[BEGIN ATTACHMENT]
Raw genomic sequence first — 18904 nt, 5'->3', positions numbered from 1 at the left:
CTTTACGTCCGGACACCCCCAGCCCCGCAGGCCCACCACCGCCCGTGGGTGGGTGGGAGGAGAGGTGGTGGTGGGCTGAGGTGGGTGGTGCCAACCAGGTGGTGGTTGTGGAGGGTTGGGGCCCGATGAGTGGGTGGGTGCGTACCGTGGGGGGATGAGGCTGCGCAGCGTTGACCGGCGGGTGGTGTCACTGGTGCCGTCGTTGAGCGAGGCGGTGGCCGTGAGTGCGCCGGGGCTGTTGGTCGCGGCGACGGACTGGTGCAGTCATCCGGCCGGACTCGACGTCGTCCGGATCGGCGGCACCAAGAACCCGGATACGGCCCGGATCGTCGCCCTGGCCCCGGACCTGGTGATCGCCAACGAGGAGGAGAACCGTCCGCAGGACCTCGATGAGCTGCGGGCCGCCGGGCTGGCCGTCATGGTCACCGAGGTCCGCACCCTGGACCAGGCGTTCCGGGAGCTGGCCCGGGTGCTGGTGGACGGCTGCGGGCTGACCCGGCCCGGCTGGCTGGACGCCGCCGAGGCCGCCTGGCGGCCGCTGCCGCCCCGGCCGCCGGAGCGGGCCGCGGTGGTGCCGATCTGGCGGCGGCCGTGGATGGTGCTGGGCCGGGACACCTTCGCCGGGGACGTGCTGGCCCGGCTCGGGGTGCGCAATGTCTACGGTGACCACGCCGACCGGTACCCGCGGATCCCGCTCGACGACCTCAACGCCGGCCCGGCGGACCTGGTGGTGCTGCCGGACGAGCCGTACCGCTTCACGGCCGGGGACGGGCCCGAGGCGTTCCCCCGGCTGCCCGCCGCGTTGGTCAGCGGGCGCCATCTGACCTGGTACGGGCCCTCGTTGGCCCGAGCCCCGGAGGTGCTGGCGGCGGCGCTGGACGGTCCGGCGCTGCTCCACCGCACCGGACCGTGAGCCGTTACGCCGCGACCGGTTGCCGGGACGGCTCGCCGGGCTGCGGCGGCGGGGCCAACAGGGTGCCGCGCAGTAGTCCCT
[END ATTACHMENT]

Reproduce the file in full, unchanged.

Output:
Raw genomic sequence first — 18904 nt, 5'->3', positions numbered from 1 at the left:
CTTTACGTCCGGACACCCCCAGCCCCGCAGGCCCACCACCGCCCGTGGGTGGGTGGGAGGAGAGGTGGTGGTGGGCTGAGGTGGGTGGTGCCAACCAGGTGGTGGTTGTGGAGGGTTGGGGCCCGATGAGTGGGTGGGTGCGTACCGTGGGGGGATGAGGCTGCGCAGCGTTGACCGGCGGGTGGTGTCACTGGTGCCGTCGTTGAGCGAGGCGGTGGCCGTGAGTGCGCCGGGGCTGTTGGTCGCGGCGACGGACTGGTGCAGTCATCCGGCCGGACTCGACGTCGTCCGGATCGGCGGCACCAAGAACCCGGATACGGCCCGGATCGTCGCCCTGGCCCCGGACCTGGTGATCGCCAACGAGGAGGAGAACCGTCCGCAGGACCTCGATGAGCTGCGGGCCGCCGGGCTGGCCGTCATGGTCACCGAGGTCCGCACCCTGGACCAGGCGTTCCGGGAGCTGGCCCGGGTGCTGGTGGACGGCTGCGGGCTGACCCGGCCCGGCTGGCTGGACGCCGCCGAGGCCGCCTGGCGGCCGCTGCCGCCCCGGCCGCCGGAGCGGGCCGCGGTGGTGCCGATCTGGCGGCGGCCGTGGATGGTGCTGGGCCGGGACACCTTCGCCGGGGACGTGCTGGCCCGGCTCGGGGTGCGCAATGTCTACGGTGACCACGCCGACCGGTACCCGCGGATCCCGCTCGACGACCTCAACGCCGGCCCGGCGGACCTGGTGGTGCTGCCGGACGAGCCGTACCGCTTCACGGCCGGGGACGGGCCCGAGGCGTTCCCCCGGCTGCCCGCCGCGTTGGTCAGCGGGCGCCATCTGACCTGGTACGGGCCCTCGTTGGCCCGAGCCCCGGAGGTGCTGGCGGCGGCGCTGGACGGTCCGGCGCTGCTCCACCGCACCGGACCGTGAGCCGTTACGCCGCGACCGGTTGCCGGGACGGCTCGCCGGGCTGCGGCGGCGGGGCCAACAGGGTGCCGCGCAGTAGTCCCT